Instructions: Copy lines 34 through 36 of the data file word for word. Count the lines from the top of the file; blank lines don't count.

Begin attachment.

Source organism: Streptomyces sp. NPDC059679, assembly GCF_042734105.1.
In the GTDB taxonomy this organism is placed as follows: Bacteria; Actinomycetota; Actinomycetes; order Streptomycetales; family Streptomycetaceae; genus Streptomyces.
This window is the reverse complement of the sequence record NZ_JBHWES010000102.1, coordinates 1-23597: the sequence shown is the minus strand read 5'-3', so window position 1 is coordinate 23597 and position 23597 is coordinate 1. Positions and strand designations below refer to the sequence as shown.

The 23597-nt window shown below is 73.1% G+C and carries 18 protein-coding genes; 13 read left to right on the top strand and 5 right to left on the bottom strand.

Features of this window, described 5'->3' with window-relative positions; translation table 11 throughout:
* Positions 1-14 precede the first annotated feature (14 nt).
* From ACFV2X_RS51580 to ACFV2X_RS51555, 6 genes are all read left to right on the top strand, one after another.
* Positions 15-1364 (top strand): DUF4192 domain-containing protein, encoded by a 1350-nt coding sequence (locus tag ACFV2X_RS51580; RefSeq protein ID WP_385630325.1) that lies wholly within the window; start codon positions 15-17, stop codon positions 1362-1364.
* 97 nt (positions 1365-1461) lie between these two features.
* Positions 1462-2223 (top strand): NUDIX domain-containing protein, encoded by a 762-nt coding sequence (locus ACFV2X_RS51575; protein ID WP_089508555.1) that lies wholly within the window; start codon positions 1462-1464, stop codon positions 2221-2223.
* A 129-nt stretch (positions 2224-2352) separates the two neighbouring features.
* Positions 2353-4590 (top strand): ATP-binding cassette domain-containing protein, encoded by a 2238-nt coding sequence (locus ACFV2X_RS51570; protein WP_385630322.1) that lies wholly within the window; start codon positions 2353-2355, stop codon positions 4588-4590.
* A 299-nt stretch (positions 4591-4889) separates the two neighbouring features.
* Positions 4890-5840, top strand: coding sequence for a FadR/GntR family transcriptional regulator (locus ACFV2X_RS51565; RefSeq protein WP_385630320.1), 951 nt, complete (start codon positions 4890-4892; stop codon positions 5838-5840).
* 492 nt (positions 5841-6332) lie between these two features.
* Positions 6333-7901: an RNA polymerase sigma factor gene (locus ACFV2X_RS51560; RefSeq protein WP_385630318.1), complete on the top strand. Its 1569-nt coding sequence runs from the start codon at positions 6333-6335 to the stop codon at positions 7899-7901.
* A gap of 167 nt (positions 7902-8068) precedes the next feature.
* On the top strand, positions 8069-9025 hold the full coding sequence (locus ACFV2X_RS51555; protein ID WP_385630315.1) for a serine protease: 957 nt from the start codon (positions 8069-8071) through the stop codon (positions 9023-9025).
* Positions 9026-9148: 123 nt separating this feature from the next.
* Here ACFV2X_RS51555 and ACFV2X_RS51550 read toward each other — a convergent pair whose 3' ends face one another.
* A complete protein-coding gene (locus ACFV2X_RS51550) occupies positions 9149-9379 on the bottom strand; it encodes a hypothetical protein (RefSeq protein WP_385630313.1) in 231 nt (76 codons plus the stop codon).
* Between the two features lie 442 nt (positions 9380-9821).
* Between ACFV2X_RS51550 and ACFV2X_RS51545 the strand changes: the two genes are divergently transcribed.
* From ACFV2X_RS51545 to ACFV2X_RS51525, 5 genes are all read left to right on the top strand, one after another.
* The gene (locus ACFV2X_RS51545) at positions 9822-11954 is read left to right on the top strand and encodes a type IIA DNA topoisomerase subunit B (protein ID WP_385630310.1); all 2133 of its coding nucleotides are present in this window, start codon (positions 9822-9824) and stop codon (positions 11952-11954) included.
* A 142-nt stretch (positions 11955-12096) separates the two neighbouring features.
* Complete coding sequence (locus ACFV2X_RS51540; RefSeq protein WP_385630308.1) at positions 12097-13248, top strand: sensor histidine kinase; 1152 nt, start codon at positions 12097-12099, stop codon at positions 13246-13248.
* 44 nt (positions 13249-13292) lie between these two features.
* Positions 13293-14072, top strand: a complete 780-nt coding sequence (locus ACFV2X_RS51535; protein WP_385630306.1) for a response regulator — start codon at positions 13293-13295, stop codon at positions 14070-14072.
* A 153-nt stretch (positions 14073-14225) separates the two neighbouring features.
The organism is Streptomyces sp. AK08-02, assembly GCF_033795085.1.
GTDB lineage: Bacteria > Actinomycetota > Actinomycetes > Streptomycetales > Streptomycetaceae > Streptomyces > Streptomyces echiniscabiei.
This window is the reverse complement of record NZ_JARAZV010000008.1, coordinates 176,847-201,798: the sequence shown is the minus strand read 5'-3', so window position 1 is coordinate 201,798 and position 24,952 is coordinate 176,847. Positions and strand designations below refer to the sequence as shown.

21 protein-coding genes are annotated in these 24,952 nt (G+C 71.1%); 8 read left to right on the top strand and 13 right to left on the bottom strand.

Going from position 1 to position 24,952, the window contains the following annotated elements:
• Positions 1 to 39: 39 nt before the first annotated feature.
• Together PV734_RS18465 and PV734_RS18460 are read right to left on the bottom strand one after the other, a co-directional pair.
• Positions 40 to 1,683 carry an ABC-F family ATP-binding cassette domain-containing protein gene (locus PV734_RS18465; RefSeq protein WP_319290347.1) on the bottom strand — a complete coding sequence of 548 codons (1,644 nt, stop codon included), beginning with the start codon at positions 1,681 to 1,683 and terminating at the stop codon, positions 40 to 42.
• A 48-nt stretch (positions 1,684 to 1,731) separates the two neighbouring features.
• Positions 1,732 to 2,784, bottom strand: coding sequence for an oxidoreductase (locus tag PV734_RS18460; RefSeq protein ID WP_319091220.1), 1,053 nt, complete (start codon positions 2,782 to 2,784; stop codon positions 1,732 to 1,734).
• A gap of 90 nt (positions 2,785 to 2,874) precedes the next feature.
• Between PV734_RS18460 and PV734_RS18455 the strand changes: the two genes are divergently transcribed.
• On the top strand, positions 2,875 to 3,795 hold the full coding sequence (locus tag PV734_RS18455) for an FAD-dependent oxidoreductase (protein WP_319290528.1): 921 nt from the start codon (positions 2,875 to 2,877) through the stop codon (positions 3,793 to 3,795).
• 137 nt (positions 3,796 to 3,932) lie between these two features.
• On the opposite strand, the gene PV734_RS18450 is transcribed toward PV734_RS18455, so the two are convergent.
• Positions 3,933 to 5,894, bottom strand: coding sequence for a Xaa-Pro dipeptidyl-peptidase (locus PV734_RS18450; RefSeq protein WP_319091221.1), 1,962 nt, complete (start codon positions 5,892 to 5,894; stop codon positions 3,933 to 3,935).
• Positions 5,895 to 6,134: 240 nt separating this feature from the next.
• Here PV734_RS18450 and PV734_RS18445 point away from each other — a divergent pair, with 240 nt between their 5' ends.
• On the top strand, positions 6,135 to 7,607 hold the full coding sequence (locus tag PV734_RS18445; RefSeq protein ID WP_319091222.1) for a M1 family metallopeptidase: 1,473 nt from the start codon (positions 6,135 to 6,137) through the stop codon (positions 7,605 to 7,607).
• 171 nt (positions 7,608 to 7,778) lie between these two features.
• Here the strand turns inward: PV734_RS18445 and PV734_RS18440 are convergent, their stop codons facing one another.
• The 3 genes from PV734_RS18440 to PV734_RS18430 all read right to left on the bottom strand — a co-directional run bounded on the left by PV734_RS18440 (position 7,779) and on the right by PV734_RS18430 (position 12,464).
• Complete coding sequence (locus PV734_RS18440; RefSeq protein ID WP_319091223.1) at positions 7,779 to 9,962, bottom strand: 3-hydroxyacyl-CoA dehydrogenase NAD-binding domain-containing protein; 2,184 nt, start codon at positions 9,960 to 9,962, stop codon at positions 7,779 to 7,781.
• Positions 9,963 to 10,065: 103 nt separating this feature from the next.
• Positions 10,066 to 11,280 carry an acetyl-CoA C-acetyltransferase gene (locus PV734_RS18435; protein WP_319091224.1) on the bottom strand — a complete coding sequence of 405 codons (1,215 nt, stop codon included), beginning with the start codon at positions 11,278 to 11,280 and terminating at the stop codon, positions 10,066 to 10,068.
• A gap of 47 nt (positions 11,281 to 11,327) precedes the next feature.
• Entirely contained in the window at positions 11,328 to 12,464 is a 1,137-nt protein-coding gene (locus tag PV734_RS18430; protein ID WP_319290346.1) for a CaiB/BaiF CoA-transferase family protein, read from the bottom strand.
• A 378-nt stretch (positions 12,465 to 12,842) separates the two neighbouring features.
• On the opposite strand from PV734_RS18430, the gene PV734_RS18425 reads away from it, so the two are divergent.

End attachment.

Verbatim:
21 protein-coding genes are annotated in these 24,952 nt (G+C 71.1%); 8 read left to right on the top strand and 13 right to left on the bottom strand.

Going from position 1 to position 24,952, the window contains the following annotated elements:
• Positions 1 to 39: 39 nt before the first annotated feature.